Tourism in Galway

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The medieval city of Galway (Gaillimh), on Ireland’s western seaboard, has long been seen as a place to go for a great time. Small, intimate, chock-full of character and live music venues, it lends itself perfectly to that most Irish of pursuits, the legendary craic, or simply having fun with friends.

Best Time to Visit

April through August is the best time to visit for those who like it warm. May has the most sunshine. You don’t travel to Galway for the weather, whenever you go.

Top Places to Visit in Galway

1. Eyre Square

It makes perfect sense for visitors to start here at the bustling town center. Eyre Square, dating from the 18th century, is now landscaped as a memorial to U.S. President J. F. Kennedy who was of Irish descent. On the northwest side stands Browne’s Gateway, the doorway of an old patrician mansion, which has been re-erected here. There’s a striking monument to the Irish language poet Pádraic O’Conaire (1882-1923), who is represented sitting on a rock. West of Eyre Square there’s a modern shopping center of the same name, which has become a popular meeting place. Be sure to stroll along atmospheric Shop Street (continues on from Williamsgate Street just off Eyre Square), which, weather permitting, is generally brimming with buskers and avant-garde street performers.

2. Lynch’s Castle

Arguably, many would think it now sad that this fine town castle, originally dating from the 14th century and the finest of its kind in Ireland, is now a bank. However, the external structure is beautifully preserved.

3. St. Nicholas’ Church

Around a minutes’ stroll from Lynch’s Castle on Market Street is Anglican/Episcopal St. Nicholas’ Church. It was built in the 14th century and although much altered in later centuries, has preserved the aspect of a medieval parish church. The church is dedicated to St. Nicholas of Myra (Santa Claus), patron saint of children and mariners. Exterior highlights are the gargoyles, which are rarely seen in Ireland, and the triple gables of the west front. Inside are tombs and a reader’s desk. Throughout the centuries, famous people have visited St. Nicholas, including Christopher Columbus who worshipped here in 1477.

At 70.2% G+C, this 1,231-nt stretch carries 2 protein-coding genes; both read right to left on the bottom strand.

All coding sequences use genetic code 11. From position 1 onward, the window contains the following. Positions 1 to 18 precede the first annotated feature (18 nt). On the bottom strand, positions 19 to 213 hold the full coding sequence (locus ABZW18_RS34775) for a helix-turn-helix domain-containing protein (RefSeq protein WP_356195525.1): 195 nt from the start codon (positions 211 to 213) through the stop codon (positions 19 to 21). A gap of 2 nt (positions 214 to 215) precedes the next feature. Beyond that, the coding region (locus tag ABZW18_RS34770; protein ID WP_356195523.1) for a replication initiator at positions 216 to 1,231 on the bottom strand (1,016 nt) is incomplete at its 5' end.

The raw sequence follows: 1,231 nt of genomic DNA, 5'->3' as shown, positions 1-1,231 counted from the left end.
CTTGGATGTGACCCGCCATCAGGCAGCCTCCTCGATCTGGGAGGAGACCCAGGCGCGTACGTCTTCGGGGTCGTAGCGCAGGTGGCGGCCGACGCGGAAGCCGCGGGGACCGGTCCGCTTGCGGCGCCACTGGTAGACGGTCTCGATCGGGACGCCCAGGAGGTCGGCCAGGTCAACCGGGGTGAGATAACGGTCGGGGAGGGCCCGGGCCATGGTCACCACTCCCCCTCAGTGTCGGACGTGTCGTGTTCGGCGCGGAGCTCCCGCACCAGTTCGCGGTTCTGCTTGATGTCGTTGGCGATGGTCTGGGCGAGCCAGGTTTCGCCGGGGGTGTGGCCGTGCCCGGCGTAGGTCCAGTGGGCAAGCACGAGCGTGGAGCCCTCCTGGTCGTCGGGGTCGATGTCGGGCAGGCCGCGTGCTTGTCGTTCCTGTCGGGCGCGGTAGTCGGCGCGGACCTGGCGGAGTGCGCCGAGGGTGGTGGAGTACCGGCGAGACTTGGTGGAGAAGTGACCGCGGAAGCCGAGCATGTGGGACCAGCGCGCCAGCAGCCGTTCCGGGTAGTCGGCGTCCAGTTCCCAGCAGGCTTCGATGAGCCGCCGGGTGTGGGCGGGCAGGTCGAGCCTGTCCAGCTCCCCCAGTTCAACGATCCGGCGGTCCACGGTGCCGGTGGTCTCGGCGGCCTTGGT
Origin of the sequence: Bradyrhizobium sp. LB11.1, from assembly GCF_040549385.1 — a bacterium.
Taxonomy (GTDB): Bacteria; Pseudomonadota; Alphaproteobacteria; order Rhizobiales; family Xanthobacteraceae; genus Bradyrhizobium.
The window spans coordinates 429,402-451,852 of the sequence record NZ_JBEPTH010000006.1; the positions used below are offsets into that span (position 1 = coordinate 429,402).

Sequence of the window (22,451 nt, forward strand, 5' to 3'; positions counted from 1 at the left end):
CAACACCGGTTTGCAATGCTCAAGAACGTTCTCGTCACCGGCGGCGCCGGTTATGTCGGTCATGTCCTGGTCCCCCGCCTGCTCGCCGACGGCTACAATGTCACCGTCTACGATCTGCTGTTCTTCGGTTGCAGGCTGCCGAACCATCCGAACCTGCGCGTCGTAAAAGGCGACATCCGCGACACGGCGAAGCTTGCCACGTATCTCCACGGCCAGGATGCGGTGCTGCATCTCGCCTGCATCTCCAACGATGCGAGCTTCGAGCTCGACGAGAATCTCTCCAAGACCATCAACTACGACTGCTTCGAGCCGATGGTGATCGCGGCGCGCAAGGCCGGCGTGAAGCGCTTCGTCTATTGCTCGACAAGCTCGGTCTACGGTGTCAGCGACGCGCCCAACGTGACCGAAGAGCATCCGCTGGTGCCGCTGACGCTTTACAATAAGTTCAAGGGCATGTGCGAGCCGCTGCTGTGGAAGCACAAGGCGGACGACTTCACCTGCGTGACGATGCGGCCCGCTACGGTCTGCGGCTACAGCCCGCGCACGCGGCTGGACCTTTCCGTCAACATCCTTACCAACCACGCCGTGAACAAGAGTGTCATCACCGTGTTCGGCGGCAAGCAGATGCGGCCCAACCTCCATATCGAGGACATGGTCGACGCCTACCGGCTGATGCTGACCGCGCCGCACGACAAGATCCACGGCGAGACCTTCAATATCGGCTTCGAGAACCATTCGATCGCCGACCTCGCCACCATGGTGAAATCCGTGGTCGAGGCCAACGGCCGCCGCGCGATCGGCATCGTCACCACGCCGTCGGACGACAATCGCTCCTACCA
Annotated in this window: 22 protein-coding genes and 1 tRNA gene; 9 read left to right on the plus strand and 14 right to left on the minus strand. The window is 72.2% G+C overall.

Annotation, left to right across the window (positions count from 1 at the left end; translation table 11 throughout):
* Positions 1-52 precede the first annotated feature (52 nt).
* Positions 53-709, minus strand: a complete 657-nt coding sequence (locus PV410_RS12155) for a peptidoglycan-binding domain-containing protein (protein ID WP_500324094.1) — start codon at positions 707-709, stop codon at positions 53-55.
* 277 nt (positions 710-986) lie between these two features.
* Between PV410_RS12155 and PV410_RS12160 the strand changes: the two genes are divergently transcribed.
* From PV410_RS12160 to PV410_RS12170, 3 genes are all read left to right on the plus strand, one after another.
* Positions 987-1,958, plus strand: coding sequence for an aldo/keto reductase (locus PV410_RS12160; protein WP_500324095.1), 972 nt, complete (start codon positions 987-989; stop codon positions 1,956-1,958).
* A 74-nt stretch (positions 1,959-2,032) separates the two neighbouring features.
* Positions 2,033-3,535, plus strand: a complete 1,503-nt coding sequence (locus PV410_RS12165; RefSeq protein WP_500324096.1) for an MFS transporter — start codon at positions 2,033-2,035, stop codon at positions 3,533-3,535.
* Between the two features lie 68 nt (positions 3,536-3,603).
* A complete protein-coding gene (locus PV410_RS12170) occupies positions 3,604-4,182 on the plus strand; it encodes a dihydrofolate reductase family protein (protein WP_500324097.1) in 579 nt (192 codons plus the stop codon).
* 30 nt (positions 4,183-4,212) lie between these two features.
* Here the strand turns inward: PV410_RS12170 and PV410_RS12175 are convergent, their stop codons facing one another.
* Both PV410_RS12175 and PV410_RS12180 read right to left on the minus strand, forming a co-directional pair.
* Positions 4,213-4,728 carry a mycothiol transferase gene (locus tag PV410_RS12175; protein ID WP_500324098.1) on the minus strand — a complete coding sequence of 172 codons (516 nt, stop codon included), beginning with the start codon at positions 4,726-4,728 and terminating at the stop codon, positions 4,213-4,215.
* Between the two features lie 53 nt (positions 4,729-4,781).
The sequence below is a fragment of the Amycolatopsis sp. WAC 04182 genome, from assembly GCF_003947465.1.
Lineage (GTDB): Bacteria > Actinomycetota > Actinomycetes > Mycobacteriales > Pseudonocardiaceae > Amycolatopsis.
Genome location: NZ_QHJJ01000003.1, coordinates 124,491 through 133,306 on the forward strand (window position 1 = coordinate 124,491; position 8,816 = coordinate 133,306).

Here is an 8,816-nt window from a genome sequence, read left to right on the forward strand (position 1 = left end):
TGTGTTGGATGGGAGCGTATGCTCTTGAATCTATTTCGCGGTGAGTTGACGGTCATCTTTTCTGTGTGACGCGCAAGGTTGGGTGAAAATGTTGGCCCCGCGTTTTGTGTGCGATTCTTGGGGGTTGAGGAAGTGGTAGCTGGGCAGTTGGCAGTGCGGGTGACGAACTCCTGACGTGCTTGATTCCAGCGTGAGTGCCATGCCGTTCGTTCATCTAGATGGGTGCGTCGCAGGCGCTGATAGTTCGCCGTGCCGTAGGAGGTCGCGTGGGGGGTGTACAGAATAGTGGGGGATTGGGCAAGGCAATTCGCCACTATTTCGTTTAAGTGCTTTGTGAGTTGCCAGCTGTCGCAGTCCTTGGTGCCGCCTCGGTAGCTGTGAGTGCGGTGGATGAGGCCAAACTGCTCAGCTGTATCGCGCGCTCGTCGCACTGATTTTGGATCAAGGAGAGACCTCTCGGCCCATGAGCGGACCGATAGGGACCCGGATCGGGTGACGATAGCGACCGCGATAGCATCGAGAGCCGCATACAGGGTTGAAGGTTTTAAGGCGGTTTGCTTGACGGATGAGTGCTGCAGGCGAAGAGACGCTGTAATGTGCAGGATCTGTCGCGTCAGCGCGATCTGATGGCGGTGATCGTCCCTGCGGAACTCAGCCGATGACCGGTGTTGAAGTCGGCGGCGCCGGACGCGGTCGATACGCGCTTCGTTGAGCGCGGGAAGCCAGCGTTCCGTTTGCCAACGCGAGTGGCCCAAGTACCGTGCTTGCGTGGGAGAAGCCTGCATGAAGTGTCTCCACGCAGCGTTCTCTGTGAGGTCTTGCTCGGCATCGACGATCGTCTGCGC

4. Galway Cathedral

A short eight-minute walk from St. Nicholas’ takes visitors to Galway Cathedral overlooking the River Corrib. Those interested in James Joyce may wish to make a stop en-route at the smallest museum in Ireland, Nora Barnacle’s House (Nora was Joyce’s wife). Built in the late 1950s, the cathedral was and is the youngest of Europe’s grand stone cathedrals. The cathedral also displays a superb collection of art, including a large Crucifixion mosaic by Patrick Pollen, beautiful rose windows, and a statue of the Virgin by Imogen Stuart. Open daily 8.30am-6.30pm

5. The Cliffs of Moher

Many would say that no visit to Ireland would be complete without seeing the Cliffs of Moher. Starring in countless images of the emerald isle, the cliffs are quite simply breathtaking, wild, rugged, and utterly vertigo-inducing. Rising 214 metres high, they stretch for eight kilometers along the Atlantic coast of County Clare. Weather permitting, visitors can see the Aran Islands and Galway Bay from these wind-lashed cliffs as well as many of Ireland’s other distinctive geographical features. Near the highest point, O’Brien’s Tower is the perfect spot to soak up the incredible views. Open year round from 9am (visitor center closed December 24th-26th), seasonal closing.

 

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